The valuation of Google parent company Alphabet is on the verge of hitting the prestigious $1 trillion (£770bn) mark after a string of positive analyst coverage pushed up its share price.
Shares in Alphabet edged to within one per cent of the $1 trillion market capitalisation on Friday as the tech firm continues a bullish run that has seen its stock price surge almost 20 per cent in the last six months.
Analysts at Jefferies and Bank of America last week raised their target prices for the Silicon Valley firm on optimism about growth in its advertising division. Alphabet is due to announce its fourth-quarter earnings on 3 February.
Shares opened marginally higher on the Nasdaq this afternoon, taking the company’s valuation to more than $990bn.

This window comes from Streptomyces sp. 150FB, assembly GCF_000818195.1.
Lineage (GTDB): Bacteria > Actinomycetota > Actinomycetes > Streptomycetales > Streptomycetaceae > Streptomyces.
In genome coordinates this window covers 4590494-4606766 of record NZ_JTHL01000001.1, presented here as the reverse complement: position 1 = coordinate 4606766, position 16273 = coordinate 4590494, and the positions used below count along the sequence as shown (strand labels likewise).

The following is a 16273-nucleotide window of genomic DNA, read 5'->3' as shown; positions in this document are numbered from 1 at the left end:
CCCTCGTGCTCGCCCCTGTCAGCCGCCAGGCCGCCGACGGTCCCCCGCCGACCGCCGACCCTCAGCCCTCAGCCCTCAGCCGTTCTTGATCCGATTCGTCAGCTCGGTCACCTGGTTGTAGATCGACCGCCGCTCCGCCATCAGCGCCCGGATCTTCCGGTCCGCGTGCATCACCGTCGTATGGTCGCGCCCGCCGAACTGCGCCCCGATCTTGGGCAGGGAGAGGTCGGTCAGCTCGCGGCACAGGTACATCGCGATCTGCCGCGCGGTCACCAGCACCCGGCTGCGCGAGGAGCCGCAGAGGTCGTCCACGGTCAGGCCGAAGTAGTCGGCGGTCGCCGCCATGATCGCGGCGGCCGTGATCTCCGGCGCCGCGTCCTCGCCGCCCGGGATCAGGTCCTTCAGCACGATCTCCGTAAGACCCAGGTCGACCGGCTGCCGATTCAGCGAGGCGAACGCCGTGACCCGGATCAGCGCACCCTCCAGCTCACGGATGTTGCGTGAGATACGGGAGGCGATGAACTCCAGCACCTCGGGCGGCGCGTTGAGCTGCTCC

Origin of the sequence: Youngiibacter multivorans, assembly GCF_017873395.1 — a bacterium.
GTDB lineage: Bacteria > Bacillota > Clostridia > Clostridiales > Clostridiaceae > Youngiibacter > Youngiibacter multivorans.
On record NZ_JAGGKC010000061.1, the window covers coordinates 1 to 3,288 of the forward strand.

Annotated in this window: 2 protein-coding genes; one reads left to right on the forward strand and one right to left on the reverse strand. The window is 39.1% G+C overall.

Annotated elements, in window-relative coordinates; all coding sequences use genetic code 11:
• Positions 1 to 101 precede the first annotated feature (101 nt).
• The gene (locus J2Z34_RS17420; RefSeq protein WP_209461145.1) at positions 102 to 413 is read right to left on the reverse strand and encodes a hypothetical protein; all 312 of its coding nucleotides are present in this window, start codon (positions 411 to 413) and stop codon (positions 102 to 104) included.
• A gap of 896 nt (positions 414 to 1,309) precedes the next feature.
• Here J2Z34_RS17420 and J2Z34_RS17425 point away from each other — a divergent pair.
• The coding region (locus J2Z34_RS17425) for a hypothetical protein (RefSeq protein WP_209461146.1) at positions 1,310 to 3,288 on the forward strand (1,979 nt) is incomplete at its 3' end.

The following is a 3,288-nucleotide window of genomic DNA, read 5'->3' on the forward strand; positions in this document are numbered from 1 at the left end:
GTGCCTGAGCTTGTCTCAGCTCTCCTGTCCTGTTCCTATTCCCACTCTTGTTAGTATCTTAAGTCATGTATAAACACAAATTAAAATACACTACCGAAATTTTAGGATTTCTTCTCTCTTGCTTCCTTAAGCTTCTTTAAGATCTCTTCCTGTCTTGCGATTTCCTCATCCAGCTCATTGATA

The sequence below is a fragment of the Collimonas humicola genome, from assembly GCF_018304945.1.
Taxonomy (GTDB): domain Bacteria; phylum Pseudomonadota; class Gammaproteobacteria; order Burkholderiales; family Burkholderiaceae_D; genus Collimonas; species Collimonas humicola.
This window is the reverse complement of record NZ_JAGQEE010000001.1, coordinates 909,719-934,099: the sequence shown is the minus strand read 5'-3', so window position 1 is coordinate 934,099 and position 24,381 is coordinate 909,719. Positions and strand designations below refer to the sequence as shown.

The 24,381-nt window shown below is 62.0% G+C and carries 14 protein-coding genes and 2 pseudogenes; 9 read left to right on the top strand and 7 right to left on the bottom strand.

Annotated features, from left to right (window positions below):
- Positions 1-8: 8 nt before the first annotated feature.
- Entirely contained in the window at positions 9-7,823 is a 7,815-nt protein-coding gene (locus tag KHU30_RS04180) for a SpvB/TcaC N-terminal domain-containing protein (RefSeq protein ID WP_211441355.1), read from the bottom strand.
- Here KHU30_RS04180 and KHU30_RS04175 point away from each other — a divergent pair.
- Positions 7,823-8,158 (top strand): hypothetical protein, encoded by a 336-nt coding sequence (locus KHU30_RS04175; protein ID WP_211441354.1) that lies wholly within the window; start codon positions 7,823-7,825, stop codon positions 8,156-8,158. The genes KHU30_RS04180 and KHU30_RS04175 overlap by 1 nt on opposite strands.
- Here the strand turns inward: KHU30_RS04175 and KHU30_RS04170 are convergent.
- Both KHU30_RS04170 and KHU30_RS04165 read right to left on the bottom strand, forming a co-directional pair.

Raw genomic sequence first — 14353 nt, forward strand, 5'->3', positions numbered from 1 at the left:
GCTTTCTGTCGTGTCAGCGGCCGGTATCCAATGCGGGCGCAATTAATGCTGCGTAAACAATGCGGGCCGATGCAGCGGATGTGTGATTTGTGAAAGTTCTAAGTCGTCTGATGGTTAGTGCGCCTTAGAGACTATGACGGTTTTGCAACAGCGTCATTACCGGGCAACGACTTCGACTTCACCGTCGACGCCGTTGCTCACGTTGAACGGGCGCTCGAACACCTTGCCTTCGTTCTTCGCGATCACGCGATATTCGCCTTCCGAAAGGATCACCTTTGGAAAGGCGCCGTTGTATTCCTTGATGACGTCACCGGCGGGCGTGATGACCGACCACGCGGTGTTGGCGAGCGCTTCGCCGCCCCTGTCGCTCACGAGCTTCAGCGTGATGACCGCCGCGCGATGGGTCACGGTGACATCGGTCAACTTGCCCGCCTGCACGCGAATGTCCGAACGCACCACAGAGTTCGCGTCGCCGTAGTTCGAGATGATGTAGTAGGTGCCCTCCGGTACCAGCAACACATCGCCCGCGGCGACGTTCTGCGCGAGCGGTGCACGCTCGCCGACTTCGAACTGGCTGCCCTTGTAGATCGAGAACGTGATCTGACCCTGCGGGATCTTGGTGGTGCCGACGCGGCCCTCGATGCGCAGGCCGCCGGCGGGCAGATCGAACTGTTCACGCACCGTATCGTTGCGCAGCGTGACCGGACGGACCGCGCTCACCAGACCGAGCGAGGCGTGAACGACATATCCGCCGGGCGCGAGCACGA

The milestone would make Alphabet the fourth tech giant to join the trillion-dollar club. Apple was the first firm to break the barrier in 2018, followed by Microsoft and Amazon, which has since slipped to roughly $935bn.
It comes amid a period of upheaval at Google’s parent company, which is facing calls for tougher regulation amid concerns about data use and a lack of competition in the digital ad market.
Last month founders Larry Page and Sergey Brin announced they would step down as executives at Alphabet, ushering in Sundar Pichai as joint boss of both Google and its parent.
Read more: Google to end ‘double Irish’ tax scheme
Although the firm continues to snap up huge revenue from its online advertising business, it has also pumped more money into its so-called Other Bets unit, which focuses on new avenues such as cloud computing and artificial intelligence.
While tech titans have dominated the valuation rankings, they have since been usurped by Saudi Aramco, which last month became the world’s first $2 trillion company.